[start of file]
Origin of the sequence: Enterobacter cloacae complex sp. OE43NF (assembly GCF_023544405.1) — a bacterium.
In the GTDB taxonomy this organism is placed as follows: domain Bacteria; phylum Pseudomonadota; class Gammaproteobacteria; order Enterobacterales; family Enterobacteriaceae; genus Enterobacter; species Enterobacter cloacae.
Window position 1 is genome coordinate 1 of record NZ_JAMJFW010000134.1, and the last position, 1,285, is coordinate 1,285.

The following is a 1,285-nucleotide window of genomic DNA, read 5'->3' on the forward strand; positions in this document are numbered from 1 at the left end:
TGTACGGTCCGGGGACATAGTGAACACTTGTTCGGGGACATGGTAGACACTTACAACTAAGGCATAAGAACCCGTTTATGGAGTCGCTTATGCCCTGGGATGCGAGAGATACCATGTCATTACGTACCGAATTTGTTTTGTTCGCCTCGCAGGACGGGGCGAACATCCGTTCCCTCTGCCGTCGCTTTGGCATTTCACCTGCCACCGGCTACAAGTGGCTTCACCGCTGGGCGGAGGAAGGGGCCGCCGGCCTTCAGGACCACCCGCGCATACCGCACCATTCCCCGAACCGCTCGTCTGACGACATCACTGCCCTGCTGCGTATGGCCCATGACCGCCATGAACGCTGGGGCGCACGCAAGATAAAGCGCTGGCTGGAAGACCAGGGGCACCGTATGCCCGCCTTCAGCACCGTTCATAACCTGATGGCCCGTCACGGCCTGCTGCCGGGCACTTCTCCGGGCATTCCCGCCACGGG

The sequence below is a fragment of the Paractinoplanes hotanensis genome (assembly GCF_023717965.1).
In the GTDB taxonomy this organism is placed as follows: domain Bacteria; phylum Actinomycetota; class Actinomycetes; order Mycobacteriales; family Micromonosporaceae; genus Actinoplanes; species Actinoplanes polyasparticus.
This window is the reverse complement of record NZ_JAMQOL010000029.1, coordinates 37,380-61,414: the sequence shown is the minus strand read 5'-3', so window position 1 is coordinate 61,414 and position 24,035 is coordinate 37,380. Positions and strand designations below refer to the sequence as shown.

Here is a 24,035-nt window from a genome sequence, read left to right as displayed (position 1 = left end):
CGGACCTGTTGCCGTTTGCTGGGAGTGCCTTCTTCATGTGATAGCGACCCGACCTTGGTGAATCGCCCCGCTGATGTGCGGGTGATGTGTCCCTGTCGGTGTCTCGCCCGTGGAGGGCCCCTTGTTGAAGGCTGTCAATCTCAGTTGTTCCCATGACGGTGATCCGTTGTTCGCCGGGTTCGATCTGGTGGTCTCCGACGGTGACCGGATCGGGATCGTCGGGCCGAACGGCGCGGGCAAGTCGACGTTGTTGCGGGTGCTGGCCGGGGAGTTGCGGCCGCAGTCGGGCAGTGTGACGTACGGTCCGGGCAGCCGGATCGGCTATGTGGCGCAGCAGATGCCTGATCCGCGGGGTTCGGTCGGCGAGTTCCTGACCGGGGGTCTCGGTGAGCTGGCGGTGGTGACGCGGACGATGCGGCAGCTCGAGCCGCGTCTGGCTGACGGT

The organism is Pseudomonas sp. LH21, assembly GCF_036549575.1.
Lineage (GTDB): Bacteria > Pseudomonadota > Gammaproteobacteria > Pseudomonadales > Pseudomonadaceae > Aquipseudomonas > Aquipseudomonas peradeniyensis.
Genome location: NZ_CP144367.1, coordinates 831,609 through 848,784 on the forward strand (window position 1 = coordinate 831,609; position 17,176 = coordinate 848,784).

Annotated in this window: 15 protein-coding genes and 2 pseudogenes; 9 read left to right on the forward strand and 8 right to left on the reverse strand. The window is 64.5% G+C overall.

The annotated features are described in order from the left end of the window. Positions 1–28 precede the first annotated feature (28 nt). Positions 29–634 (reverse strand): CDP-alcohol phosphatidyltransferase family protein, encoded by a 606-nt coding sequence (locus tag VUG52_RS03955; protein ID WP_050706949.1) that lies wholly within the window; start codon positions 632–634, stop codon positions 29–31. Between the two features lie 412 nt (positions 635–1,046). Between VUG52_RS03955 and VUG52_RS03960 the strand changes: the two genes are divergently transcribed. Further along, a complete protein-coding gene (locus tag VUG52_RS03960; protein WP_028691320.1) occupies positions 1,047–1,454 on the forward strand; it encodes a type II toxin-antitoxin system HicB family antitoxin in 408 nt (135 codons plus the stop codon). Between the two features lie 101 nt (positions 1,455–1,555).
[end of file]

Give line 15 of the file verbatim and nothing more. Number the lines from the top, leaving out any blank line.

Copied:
The annotated features are described in order from the left end of the window. Positions 1–28 precede the first annotated feature (28 nt). Positions 29–634 (reverse strand): CDP-alcohol phosphatidyltransferase family protein, encoded by a 606-nt coding sequence (locus tag VUG52_RS03955; protein ID WP_050706949.1) that lies wholly within the window; start codon positions 632–634, stop codon positions 29–31. Between the two features lie 412 nt (positions 635–1,046). Between VUG52_RS03955 and VUG52_RS03960 the strand changes: the two genes are divergently transcribed. Further along, a complete protein-coding gene (locus tag VUG52_RS03960; protein WP_028691320.1) occupies positions 1,047–1,454 on the forward strand; it encodes a type II toxin-antitoxin system HicB family antitoxin in 408 nt (135 codons plus the stop codon). Between the two features lie 101 nt (positions 1,455–1,555).